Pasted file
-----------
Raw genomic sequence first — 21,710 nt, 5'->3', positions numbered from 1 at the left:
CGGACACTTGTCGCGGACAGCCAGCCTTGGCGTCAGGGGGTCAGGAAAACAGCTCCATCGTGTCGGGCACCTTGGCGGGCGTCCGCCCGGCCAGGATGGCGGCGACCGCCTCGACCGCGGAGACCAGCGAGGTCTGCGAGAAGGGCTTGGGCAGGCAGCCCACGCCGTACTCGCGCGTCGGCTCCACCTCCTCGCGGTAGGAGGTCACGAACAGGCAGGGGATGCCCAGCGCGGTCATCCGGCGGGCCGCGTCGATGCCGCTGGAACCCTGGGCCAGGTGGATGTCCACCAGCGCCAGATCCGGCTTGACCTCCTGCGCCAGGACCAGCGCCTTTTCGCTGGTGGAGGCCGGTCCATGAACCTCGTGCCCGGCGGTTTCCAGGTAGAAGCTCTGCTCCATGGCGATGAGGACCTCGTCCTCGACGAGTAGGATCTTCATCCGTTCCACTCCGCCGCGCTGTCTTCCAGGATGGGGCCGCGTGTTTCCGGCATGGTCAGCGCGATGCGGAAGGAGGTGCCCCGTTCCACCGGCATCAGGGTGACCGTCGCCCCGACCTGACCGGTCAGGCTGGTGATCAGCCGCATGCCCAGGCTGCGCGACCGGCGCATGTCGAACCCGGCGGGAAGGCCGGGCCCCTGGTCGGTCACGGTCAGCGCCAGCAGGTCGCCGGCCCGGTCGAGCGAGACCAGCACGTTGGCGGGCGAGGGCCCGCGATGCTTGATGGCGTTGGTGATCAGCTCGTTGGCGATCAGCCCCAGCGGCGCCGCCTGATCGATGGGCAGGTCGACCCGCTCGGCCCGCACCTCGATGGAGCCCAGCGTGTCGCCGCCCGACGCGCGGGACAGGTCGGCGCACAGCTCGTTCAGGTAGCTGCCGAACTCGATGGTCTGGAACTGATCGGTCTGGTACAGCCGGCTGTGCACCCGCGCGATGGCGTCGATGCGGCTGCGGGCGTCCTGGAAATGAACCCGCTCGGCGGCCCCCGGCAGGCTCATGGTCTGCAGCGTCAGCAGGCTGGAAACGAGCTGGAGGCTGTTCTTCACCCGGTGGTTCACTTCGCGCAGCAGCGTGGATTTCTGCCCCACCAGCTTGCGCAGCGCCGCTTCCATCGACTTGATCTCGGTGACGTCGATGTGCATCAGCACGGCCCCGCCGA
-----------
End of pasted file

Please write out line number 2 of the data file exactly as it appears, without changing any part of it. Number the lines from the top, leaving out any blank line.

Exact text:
CGGACACTTGTCGCGGACAGCCAGCCTTGGCGTCAGGGGGTCAGGAAAACAGCTCCATCGTGTCGGGCACCTTGGCGGGCGTCCGCCCGGCCAGGATGGCGGCGACCGCCTCGACCGCGGAGACCAGCGAGGTCTGCGAGAAGGGCTTGGGCAGGCAGCCCACGCCGTACTCGCGCGTCGGCTCCACCTCCTCGCGGTAGGAGGTCACGAACAGGCAGGGGATGCCCAGCGCGGTCATCCGGCGGGCCGCGTCGATGCCGCTGGAACCCTGGGCCAGGTGGATGTCCACCAGCGCCAGATCCGGCTTGACCTCCTGCGCCAGGACCAGCGCCTTTTCGCTGGTGGAGGCCGGTCCATGAACCTCGTGCCCGGCGGTTTCCAGGTAGAAGCTCTGCTCCATGGCGATGAGGACCTCGTCCTCGACGAGTAGGATCTTCATCCGTTCCACTCCGCCGCGCTGTCTTCCAGGATGGGGCCGCGTGTTTCCGGCATGGTCAGCGCGATGCGGAAGGAGGTGCCCCGTTCCACCGGCATCAGGGTGACCGTCGCCCCGACCTGACCGGTCAGGCTGGTGATCAGCCGCATGCCCAGGCTGCGCGACCGGCGCATGTCGAACCCGGCGGGAAGGCCGGGCCCCTGGTCGGTCACGGTCAGCGCCAGCAGGTCGCCGGCCCGGTCGAGCGAGACCAGCACGTTGGCGGGCGAGGGCCCGCGATGCTTGATGGCGTTGGTGATCAGCTCGTTGGCGATCAGCCCCAGCGGCGCCGCCTGATCGATGGGCAGGTCGACCCGCTCGGCCCGCACCTCGATGGAGCCCAGCGTGTCGCCGCCCGACGCGCGGGACAGGTCGGCGCACAGCTCGTTCAGGTAGCTGCCGAACTCGATGGTCTGGAACTGATCGGTCTGGTACAGCCGGCTGTGCACCCGCGCGATGGCGTCGATGCGGCTGCGGGCGTCCTGGAAATGAACCCGCTCGGCGGCCCCCGGCAGGCTCATGGTCTGCAGCGTCAGCAGGCTGGAAACGAGCTGGAGGCTGTTCTTCACCCGGTGGTTCACTTCGCGCAGCAGCGTGGATTTCTGCCCCACCAGCTTGCGCAGCGCCGCTTCCATCGACTTGATCTCGGTGACGTCGATGTGCATCAGCACGGCCCCGCCGA